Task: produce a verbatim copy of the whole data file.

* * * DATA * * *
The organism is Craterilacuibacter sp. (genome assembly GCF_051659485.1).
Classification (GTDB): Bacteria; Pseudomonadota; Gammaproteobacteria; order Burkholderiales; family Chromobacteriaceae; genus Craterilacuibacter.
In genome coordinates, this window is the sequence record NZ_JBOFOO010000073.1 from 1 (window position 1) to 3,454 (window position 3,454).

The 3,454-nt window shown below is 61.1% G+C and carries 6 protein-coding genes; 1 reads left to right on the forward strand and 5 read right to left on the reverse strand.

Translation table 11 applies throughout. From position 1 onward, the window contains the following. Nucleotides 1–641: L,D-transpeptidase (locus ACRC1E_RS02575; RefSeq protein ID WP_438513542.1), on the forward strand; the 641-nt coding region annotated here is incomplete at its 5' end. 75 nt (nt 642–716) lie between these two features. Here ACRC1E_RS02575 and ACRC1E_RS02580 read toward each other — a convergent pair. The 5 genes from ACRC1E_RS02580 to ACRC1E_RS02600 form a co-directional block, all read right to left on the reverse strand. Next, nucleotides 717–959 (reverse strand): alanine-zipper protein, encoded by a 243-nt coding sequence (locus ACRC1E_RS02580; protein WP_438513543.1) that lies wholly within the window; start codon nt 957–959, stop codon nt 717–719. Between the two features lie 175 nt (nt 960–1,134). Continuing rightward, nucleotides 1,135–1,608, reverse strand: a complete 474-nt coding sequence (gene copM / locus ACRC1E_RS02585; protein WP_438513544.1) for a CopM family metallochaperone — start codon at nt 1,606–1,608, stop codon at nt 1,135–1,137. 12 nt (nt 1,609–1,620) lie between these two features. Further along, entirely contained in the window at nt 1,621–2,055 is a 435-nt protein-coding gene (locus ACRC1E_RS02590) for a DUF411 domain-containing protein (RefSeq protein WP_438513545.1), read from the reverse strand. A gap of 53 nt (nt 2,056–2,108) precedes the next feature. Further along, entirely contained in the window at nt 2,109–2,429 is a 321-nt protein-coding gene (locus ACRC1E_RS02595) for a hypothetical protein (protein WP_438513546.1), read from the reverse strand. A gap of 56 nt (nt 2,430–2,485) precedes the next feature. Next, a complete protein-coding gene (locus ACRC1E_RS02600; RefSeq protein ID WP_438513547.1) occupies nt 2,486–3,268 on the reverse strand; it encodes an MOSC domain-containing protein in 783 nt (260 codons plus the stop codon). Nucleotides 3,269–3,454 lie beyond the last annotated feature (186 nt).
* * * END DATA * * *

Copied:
The organism is Craterilacuibacter sp. (genome assembly GCF_051659485.1).
Classification (GTDB): Bacteria; Pseudomonadota; Gammaproteobacteria; order Burkholderiales; family Chromobacteriaceae; genus Craterilacuibacter.
In genome coordinates, this window is the sequence record NZ_JBOFOO010000073.1 from 1 (window position 1) to 3,454 (window position 3,454).

The 3,454-nt window shown below is 61.1% G+C and carries 6 protein-coding genes; 1 reads left to right on the forward strand and 5 read right to left on the reverse strand.

Translation table 11 applies throughout. From position 1 onward, the window contains the following. Nucleotides 1–641: L,D-transpeptidase (locus ACRC1E_RS02575; RefSeq protein ID WP_438513542.1), on the forward strand; the 641-nt coding region annotated here is incomplete at its 5' end. 75 nt (nt 642–716) lie between these two features. Here ACRC1E_RS02575 and ACRC1E_RS02580 read toward each other — a convergent pair. The 5 genes from ACRC1E_RS02580 to ACRC1E_RS02600 form a co-directional block, all read right to left on the reverse strand. Next, nucleotides 717–959 (reverse strand): alanine-zipper protein, encoded by a 243-nt coding sequence (locus ACRC1E_RS02580; protein WP_438513543.1) that lies wholly within the window; start codon nt 957–959, stop codon nt 717–719. Between the two features lie 175 nt (nt 960–1,134). Continuing rightward, nucleotides 1,135–1,608, reverse strand: a complete 474-nt coding sequence (gene copM / locus ACRC1E_RS02585; protein WP_438513544.1) for a CopM family metallochaperone — start codon at nt 1,606–1,608, stop codon at nt 1,135–1,137. 12 nt (nt 1,609–1,620) lie between these two features. Further along, entirely contained in the window at nt 1,621–2,055 is a 435-nt protein-coding gene (locus ACRC1E_RS02590) for a DUF411 domain-containing protein (RefSeq protein WP_438513545.1), read from the reverse strand. A gap of 53 nt (nt 2,056–2,108) precedes the next feature. Further along, entirely contained in the window at nt 2,109–2,429 is a 321-nt protein-coding gene (locus ACRC1E_RS02595) for a hypothetical protein (protein WP_438513546.1), read from the reverse strand. A gap of 56 nt (nt 2,430–2,485) precedes the next feature. Next, a complete protein-coding gene (locus ACRC1E_RS02600; RefSeq protein ID WP_438513547.1) occupies nt 2,486–3,268 on the reverse strand; it encodes an MOSC domain-containing protein in 783 nt (260 codons plus the stop codon). Nucleotides 3,269–3,454 lie beyond the last annotated feature (186 nt).